Defining Good Performance, Historical Data Key To Evaluating Branches
SEATTLE-The key to measuring branch profitability demands an understanding of what constitutes good performance, what is bad performance, and having numbers going back at least three or four years.
That is the message from Paul Seibert, VP financial services for EHS Design, who noted that only approximately half of cCUs in the U.S. had branch-level accounting four or five years ago. As a consequence, when the recession caused CUs to contemplate shuttering one or more of their branches in a cost-saving effort, many did not have actionable data.
"Certainly the decline in the economy and the poor performance of branches caused people to look beyond the entire branch network," Seibert said. "This led to an examination of what makes one branch perform well and another to perform poorly."
Among the factors he cited: the types of members that frequent a given branch, the households in the neighborhood, and staffing.
Sometimes, he continued, the biggest single factor in productivity is the branch manager. According to Seibert, two branches might have the same corners, same traffic, same relationship to a mall, same household characteristics-but one performs at twice the level of another branch because one branch manager runs it differently.
Characteristics Of Strong Manager
"The successful branch manager is out in the community, being a strong coach who is leading by example in creating and nurturing relationships," he said. "The successful branch manager is an advocate for the branch. When it comes to the staff, the better branch manager is teaching credit union employees how to be a professional, and how to be a team moving toward the same goal rather than being split."
Still another element is the quality of the location. Seibert said some consultants have location scoring systems, including EHS, which scores markets for quality of the nearby households, quality of small businesses, and the location that will best serve the target market area. "This requires strong local knowledge and technical ability," he said.
Seibert asserts many financial institution branches today are oversized. He said the key metric is branch efficiency. Today, a branch of 2,500 square feet can handle what a 5,500-square-foot branch could do 10 years ago in terms of deposits and loans.
"The ratio of facility size to funds under management needs to be changed," he declared. "We are developing branches with smaller footprints-1,500 to 2,500 square feet-that are focused on very defined target markets."
Of course, the details and execution of the concept depend on a given FI's strategy. Seibert said Bank of America is closing small branches and opening regional centers that allow it to offer many services at one location, including mortgages, investments and insurance. For CUs, he said, the branch still is the best place to develop relationships and create advocacy. "So rather than be general and put two branches 10 miles apart, target specific markets and then place smaller branches to serve smaller convenience radii of just two to three miles," he offered. "This will increase penetration of households by offering more convenience. When there are overlapping convenience radii there can be a 50% increase in membership penetration."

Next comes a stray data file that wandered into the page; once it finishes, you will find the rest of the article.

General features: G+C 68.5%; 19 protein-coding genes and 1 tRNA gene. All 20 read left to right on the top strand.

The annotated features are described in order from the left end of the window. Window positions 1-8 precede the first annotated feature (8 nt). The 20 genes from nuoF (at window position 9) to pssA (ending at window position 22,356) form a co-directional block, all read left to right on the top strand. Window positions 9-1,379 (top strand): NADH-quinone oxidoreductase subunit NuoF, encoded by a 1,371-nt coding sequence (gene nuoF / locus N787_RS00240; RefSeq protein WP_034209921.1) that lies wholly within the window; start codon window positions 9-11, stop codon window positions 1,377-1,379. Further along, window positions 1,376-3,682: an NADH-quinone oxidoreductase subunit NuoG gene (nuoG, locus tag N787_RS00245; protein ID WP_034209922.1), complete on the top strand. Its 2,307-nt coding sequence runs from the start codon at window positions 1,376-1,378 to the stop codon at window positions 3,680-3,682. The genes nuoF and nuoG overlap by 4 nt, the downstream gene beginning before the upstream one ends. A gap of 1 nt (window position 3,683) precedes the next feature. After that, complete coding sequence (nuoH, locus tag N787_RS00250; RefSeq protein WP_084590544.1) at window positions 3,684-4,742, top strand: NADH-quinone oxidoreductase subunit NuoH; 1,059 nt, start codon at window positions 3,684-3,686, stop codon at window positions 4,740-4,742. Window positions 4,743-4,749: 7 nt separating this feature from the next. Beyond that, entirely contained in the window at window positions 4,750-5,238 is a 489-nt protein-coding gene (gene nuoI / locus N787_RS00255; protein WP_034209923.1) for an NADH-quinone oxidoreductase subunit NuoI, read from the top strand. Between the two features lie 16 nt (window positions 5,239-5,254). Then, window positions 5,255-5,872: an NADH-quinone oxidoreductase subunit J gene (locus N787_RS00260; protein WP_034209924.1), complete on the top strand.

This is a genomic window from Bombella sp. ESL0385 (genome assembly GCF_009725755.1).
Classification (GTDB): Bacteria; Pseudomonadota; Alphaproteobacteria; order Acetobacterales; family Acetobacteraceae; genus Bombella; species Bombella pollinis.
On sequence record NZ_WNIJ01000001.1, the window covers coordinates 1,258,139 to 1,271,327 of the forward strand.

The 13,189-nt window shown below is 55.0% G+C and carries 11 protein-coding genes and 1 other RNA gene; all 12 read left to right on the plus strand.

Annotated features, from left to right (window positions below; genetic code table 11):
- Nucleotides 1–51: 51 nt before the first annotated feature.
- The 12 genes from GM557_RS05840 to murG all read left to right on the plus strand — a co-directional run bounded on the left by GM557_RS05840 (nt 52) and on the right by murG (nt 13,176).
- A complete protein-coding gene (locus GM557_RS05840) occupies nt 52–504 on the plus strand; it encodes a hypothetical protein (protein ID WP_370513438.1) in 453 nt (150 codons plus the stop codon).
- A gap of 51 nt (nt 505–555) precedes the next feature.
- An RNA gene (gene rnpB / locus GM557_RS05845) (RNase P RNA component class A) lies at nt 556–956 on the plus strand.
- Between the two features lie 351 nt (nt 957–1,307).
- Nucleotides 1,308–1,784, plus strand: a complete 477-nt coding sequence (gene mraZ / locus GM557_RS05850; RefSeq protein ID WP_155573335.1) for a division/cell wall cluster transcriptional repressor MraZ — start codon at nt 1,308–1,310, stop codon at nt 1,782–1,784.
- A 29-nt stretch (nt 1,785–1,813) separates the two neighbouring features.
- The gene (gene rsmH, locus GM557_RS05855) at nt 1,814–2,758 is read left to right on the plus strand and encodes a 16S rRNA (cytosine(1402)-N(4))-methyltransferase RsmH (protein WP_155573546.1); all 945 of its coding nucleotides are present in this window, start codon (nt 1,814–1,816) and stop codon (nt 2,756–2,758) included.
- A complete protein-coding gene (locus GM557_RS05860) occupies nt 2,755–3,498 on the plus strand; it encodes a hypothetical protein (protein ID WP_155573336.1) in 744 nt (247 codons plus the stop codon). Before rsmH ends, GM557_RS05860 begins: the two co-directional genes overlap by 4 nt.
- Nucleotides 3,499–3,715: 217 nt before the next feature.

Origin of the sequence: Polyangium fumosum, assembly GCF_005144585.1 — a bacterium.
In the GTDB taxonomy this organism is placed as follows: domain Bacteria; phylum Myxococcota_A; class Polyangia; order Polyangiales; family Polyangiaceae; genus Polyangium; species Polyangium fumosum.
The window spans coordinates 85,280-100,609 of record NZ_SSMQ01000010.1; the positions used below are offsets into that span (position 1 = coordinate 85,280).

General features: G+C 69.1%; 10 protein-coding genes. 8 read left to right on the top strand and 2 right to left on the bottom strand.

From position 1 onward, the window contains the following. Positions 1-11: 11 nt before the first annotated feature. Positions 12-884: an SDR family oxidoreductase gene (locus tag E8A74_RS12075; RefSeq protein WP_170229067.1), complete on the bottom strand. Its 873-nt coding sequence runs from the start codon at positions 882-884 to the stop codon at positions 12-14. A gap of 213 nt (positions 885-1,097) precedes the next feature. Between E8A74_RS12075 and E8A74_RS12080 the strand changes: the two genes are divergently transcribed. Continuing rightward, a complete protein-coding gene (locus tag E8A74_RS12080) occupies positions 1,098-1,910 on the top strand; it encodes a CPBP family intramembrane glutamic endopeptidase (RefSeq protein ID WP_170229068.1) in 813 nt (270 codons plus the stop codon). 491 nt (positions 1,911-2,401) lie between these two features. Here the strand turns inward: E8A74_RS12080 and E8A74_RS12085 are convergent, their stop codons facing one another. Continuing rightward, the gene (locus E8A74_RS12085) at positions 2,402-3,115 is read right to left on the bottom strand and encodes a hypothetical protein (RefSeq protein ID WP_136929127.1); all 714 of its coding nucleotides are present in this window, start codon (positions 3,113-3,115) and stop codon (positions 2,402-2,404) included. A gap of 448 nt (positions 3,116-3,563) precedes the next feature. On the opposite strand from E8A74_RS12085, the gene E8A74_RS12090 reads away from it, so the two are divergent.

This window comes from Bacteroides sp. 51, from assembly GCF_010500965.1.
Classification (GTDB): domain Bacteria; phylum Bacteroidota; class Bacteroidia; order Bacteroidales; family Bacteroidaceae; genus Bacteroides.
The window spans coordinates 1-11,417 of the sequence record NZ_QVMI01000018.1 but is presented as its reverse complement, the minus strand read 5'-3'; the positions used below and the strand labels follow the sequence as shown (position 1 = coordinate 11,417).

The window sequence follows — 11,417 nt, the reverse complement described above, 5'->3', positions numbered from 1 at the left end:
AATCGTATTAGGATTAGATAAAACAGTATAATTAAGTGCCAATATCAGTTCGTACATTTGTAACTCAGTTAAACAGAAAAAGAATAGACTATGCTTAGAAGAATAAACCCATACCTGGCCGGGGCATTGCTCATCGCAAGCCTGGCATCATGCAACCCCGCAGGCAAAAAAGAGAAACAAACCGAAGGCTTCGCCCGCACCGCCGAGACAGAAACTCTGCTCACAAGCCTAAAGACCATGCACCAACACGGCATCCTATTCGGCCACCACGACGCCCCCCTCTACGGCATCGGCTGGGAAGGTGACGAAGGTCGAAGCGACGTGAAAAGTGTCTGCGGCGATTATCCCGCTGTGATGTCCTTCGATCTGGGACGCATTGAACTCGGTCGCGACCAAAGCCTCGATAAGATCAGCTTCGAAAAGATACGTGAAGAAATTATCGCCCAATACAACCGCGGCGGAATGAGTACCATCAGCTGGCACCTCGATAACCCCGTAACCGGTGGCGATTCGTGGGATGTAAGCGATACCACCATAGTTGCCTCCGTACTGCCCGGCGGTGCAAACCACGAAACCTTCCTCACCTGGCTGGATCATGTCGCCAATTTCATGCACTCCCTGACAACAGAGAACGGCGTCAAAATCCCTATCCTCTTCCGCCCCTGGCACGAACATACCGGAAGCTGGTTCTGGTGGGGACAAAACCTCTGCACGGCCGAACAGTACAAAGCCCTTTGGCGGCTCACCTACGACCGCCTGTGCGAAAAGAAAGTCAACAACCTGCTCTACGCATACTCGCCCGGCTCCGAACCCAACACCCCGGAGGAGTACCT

For the credit union pursuing the overlapping convenience radii strategy, Seibert said the facilities can be smaller branches with smaller staffs and smaller footprints. The cost of an individual branch would be less in these circumstances, but the CU still is increasing its target market coverage.
Some markets may require a traditional hub and spoke arrangement of branches, with a larger regional financial center of 3,500 square feet and then a number of smaller branches (1,500 to 2,500 square feet) around it, he added.
EHS examines at least 300 branches per year, and one fault that is observed over and over again is "retail inefficiency." Seibert said most facilities today have 65% retail efficiency, which refers to the amount of space used for communicating with members versus the back office. In the firm's planning, he said, branches of client FIs average 85% retail efficiency. "Credit unions should be looking at their long-term efficiency as they are building branches or signing leases, and how it impacts the bottom line," he said. "It comes down to how the space is designed. It should be designed to provide 85% retail efficiency. This yields a smaller branch doing the same things."
If a decision is made to close one or more branches, Seibert said the outlook should not be "backwards in fear over losing money." Instead, he recommends looking forward to what a closure would mean to a branch network in 10 years. "If a credit union closes a branch, what will the entire branch network lose? When a branch is closed, it has an immediate impact and a longer-term impact,."
Questions To Ask
CUs should ask"What will a perfect branch network look like in 10 years?" Then, overlay the existing branch network on that picture to help avoid strategic errors, he explained.
"Figure out how to get there over a 7- to 10-year period. How is the credit union going to continue to grow? If it closes a branch, is there shared branching available? Do not make decisions based on the next year or two, look at the long-term strategy. Perform a long-term cost/benefit analysis."